World War I

At the outbreak of war in July 1914, Schleswig-Holstein was assigned to guard duty in the mouth of the Elbe River while the rest of the fleet mobilized.[1] In late October, she and her sisters were sent to Kiel to have improvements made to their underwater protection system to make them more resistant to torpedoes and mines,[8] after which the II Battle Squadron rejoined the fleet. The main battle fleet covered Rear Admiral Franz von Hipper's battlecruisers of the I Scouting Group while they bombarded Scarborough, Hartlepool, and Whitby on 15–16 December 1914.[1] During the operation, the German battle fleet of some 12 dreadnoughts and 8 pre-dreadnoughts came to within 10 nmi (19 km; 12 mi) of an isolated squadron of six British battleships. However, skirmishes between the rival destroyer screens convinced the German commander, Admiral Friedrich von Ingenohl, that he was confronted with the entire Grand Fleet, and so he broke off the engagement and turned for home.[11] In April 1916, the ship had two of her 8.8 cm guns removed and replaced with 8.8 cm Flak guns.[1]

Schleswig-Holstein then participated in a fleet advance to the Dogger Bank on 21–22 April 1915. On 11–12 September, the II Reconnaissance Group conducted a minelaying operation off the Swarte Bank with the II Squadron in support. This was followed by another sweep by the fleet on 23–24 October that ended without result. The II and III Battle Squadron dreadnoughts conducted an advance into the North Sea on 5–7 March 1916; Schleswig-Holstein and the rest of the II Squadron remained in the German Bight, ready to sail in support. They then rejoined the fleet during the operation to bombard Yarmouth and Lowestoft on 24–25 April.[8] During this operation, the battlecruiser Seydlitz was damaged by a British mine and had to return to port prematurely. Visibility was poor, so the operation was quickly called off before the British fleet could intervene.[12]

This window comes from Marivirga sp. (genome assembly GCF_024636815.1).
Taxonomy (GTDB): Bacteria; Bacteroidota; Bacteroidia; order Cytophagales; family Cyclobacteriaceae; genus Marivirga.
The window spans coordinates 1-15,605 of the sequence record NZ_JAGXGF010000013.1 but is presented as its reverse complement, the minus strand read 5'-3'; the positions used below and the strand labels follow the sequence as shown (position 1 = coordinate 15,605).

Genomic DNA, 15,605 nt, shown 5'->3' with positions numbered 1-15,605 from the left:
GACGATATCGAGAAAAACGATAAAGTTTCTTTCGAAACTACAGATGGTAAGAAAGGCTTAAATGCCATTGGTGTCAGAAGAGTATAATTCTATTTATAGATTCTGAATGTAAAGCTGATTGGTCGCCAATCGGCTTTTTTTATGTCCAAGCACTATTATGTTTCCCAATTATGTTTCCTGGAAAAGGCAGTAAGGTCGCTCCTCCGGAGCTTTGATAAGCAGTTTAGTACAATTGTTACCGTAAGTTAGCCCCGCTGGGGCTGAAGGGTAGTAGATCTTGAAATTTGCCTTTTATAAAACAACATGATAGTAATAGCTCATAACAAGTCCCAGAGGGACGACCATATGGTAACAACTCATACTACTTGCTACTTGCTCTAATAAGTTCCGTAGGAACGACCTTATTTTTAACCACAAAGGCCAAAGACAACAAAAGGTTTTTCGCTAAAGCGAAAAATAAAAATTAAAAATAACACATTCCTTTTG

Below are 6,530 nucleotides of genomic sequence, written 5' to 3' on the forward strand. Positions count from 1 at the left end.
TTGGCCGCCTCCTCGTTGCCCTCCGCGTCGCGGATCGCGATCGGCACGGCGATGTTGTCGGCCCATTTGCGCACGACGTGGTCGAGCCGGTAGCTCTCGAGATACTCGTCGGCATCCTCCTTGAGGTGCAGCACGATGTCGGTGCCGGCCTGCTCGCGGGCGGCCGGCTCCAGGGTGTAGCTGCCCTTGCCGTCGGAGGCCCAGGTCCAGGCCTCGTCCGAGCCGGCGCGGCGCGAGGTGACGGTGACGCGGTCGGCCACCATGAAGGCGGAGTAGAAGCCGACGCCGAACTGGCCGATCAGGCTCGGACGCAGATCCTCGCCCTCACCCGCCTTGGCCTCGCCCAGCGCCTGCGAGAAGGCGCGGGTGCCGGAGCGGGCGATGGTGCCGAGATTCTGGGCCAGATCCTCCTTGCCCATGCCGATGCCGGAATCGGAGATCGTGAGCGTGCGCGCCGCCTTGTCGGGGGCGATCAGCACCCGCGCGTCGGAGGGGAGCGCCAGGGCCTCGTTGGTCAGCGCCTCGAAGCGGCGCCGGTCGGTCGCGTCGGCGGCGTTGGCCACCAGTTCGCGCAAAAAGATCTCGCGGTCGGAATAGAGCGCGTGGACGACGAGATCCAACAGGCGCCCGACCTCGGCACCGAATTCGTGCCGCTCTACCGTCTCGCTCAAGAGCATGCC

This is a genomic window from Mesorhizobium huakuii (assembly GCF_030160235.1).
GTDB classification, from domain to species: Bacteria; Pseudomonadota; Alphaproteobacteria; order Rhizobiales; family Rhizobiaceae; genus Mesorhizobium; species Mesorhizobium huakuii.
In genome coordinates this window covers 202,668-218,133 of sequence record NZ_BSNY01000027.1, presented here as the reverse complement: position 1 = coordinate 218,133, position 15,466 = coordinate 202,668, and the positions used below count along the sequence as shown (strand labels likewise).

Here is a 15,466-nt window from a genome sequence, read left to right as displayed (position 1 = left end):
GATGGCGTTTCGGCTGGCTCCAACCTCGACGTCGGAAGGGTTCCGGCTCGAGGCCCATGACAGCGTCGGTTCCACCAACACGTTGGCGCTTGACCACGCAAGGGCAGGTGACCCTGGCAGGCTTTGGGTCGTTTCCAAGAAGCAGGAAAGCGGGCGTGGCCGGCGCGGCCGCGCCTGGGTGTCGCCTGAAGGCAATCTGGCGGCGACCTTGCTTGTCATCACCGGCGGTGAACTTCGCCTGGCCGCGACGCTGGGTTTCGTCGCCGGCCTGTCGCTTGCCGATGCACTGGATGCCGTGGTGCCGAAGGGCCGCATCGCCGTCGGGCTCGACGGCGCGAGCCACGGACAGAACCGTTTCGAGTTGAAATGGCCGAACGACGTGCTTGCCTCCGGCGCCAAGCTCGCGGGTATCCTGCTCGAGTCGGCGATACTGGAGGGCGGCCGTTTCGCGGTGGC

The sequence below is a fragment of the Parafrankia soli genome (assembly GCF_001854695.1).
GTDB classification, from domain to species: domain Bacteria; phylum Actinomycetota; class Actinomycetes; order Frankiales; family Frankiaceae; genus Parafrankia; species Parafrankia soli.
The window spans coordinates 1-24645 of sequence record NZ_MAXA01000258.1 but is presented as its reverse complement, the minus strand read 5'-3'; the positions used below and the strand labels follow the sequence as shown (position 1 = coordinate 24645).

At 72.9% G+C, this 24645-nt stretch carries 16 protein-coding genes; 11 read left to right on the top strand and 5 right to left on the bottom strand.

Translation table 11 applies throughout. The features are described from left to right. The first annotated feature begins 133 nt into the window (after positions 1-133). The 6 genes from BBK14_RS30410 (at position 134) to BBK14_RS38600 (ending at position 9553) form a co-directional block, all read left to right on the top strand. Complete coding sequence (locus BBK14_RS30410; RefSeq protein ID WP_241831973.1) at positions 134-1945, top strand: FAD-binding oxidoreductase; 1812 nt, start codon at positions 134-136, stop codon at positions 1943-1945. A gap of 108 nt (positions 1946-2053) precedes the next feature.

Battle of Jutland

The German fleet sailed to the north and met the British fleet sailing from the west; both fleets conducted a series of turns and maneuvers during the chaotic battle.

Diagram of the Battle of Jutland showing the major movements

The commander of the High Seas Fleet, Admiral Reinhard Scheer, immediately planned another advance into the North Sea, but the damage to Seydlitz delayed the operation until the end of May.[13] As the last ship assigned to the IV Division of the II Battle Squadron, the rearmost German formation, Schleswig-Holstein was the last battleship in the line. The II Battle Squadron was commanded by Rear Admiral Franz Mauve.[14] During the "Run to the North," Scheer ordered the fleet to pursue the retreating battleships of the British 5th Battle Squadron at top speed. Schleswig-Holstein and her sisters were significantly slower than the dreadnoughts and quickly fell behind.[15] During this period, Admiral Scheer directed Hannover to place herself behind Schleswig-Holstein so he would have a flagship on either end of the formation.[16] By 19:30, the Grand Fleet had arrived on the scene and confronted Admiral Scheer with significant numerical superiority.[17] The German fleet was severely hampered by the presence of the slower Deutschland-class ships; if Scheer ordered an immediate turn towards Germany, he would have to sacrifice the slower ships to make his escape.[18]